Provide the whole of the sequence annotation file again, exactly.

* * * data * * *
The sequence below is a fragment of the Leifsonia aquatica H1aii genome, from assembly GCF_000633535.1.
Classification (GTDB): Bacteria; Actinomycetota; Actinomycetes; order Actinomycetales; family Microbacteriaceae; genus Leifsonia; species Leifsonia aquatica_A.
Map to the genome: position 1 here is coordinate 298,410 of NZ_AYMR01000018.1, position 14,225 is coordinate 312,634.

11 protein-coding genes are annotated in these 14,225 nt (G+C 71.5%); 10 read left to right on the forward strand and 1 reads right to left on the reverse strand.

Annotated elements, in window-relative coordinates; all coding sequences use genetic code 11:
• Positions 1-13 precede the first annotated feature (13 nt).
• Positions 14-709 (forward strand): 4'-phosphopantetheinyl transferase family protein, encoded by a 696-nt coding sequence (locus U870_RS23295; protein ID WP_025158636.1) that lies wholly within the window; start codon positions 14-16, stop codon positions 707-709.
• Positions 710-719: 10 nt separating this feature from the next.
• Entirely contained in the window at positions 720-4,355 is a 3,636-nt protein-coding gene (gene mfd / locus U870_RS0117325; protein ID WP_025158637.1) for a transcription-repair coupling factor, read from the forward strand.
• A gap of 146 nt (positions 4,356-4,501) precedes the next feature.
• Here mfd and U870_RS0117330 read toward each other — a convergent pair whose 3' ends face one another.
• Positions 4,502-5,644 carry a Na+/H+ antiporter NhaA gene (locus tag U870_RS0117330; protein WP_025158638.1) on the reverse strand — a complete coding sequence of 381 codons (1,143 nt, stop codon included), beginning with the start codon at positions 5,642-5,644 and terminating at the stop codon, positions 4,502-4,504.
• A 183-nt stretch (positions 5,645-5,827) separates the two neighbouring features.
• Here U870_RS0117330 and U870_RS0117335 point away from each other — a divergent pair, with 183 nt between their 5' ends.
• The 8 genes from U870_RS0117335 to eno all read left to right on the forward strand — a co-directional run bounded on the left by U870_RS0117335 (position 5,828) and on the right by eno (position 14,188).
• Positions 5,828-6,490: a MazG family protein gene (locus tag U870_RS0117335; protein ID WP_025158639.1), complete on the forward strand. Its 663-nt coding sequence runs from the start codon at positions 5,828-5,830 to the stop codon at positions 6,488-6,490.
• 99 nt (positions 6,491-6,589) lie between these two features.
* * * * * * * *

The sequence below is a fragment of the Leifsonia aquatica H1aii genome, from assembly GCF_000633535.1.
Classification (GTDB): Bacteria; Actinomycetota; Actinomycetes; order Actinomycetales; family Microbacteriaceae; genus Leifsonia; species Leifsonia aquatica_A.
Map to the genome: position 1 here is coordinate 298,410 of NZ_AYMR01000018.1, position 14,225 is coordinate 312,634.

11 protein-coding genes are annotated in these 14,225 nt (G+C 71.5%); 10 read left to right on the forward strand and 1 reads right to left on the reverse strand.

Annotated elements, in window-relative coordinates; all coding sequences use genetic code 11:
• Positions 1-13 precede the first annotated feature (13 nt).
• Positions 14-709 (forward strand): 4'-phosphopantetheinyl transferase family protein, encoded by a 696-nt coding sequence (locus U870_RS23295; protein ID WP_025158636.1) that lies wholly within the window; start codon positions 14-16, stop codon positions 707-709.
• Positions 710-719: 10 nt separating this feature from the next.
• Entirely contained in the window at positions 720-4,355 is a 3,636-nt protein-coding gene (gene mfd / locus U870_RS0117325; protein ID WP_025158637.1) for a transcription-repair coupling factor, read from the forward strand.
• A gap of 146 nt (positions 4,356-4,501) precedes the next feature.
• Here mfd and U870_RS0117330 read toward each other — a convergent pair whose 3' ends face one another.
• Positions 4,502-5,644 carry a Na+/H+ antiporter NhaA gene (locus tag U870_RS0117330; protein WP_025158638.1) on the reverse strand — a complete coding sequence of 381 codons (1,143 nt, stop codon included), beginning with the start codon at positions 5,642-5,644 and terminating at the stop codon, positions 4,502-4,504.
• A 183-nt stretch (positions 5,645-5,827) separates the two neighbouring features.
• Here U870_RS0117330 and U870_RS0117335 point away from each other — a divergent pair, with 183 nt between their 5' ends.
• The 8 genes from U870_RS0117335 to eno all read left to right on the forward strand — a co-directional run bounded on the left by U870_RS0117335 (position 5,828) and on the right by eno (position 14,188).
• Positions 5,828-6,490: a MazG family protein gene (locus tag U870_RS0117335; protein ID WP_025158639.1), complete on the forward strand. Its 663-nt coding sequence runs from the start codon at positions 5,828-5,830 to the stop codon at positions 6,488-6,490.
• 99 nt (positions 6,491-6,589) lie between these two features.